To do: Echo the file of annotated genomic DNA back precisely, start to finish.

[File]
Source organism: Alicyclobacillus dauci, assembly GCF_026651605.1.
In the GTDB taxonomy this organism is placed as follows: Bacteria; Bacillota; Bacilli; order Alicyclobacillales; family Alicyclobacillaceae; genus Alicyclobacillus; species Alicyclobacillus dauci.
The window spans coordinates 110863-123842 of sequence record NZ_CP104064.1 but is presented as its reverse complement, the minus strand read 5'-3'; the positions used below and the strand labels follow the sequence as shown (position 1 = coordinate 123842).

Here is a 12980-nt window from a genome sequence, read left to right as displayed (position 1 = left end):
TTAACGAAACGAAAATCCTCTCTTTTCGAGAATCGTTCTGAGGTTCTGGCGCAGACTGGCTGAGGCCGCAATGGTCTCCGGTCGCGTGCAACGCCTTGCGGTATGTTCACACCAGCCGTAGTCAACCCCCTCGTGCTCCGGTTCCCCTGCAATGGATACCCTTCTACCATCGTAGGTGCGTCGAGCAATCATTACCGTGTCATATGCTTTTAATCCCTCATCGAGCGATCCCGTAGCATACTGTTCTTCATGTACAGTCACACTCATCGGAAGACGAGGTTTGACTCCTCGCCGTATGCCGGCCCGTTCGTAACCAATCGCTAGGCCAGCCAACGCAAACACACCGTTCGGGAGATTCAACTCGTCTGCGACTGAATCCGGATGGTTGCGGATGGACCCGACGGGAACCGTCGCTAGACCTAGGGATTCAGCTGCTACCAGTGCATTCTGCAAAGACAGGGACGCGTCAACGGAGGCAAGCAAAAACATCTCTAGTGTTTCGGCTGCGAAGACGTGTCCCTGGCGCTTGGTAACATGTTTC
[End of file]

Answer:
Source organism: Alicyclobacillus dauci, assembly GCF_026651605.1.
In the GTDB taxonomy this organism is placed as follows: Bacteria; Bacillota; Bacilli; order Alicyclobacillales; family Alicyclobacillaceae; genus Alicyclobacillus; species Alicyclobacillus dauci.
The window spans coordinates 110863-123842 of sequence record NZ_CP104064.1 but is presented as its reverse complement, the minus strand read 5'-3'; the positions used below and the strand labels follow the sequence as shown (position 1 = coordinate 123842).

Here is a 12980-nt window from a genome sequence, read left to right as displayed (position 1 = left end):
TTAACGAAACGAAAATCCTCTCTTTTCGAGAATCGTTCTGAGGTTCTGGCGCAGACTGGCTGAGGCCGCAATGGTCTCCGGTCGCGTGCAACGCCTTGCGGTATGTTCACACCAGCCGTAGTCAACCCCCTCGTGCTCCGGTTCCCCTGCAATGGATACCCTTCTACCATCGTAGGTGCGTCGAGCAATCATTACCGTGTCATATGCTTTTAATCCCTCATCGAGCGATCCCGTAGCATACTGTTCTTCATGTACAGTCACACTCATCGGAAGACGAGGTTTGACTCCTCGCCGTATGCCGGCCCGTTCGTAACCAATCGCTAGGCCAGCCAACGCAAACACACCGTTCGGGAGATTCAACTCGTCTGCGACTGAATCCGGATGGTTGCGGATGGACCCGACGGGAACCGTCGCTAGACCTAGGGATTCAGCTGCTACCAGTGCATTCTGCAAAGACAGGGACGCGTCAACGGAGGCAAGCAAAAACATCTCTAGTGTTTCGGCTGCGAAGACGTGTCCCTGGCGCTTGGTAACATGTTTC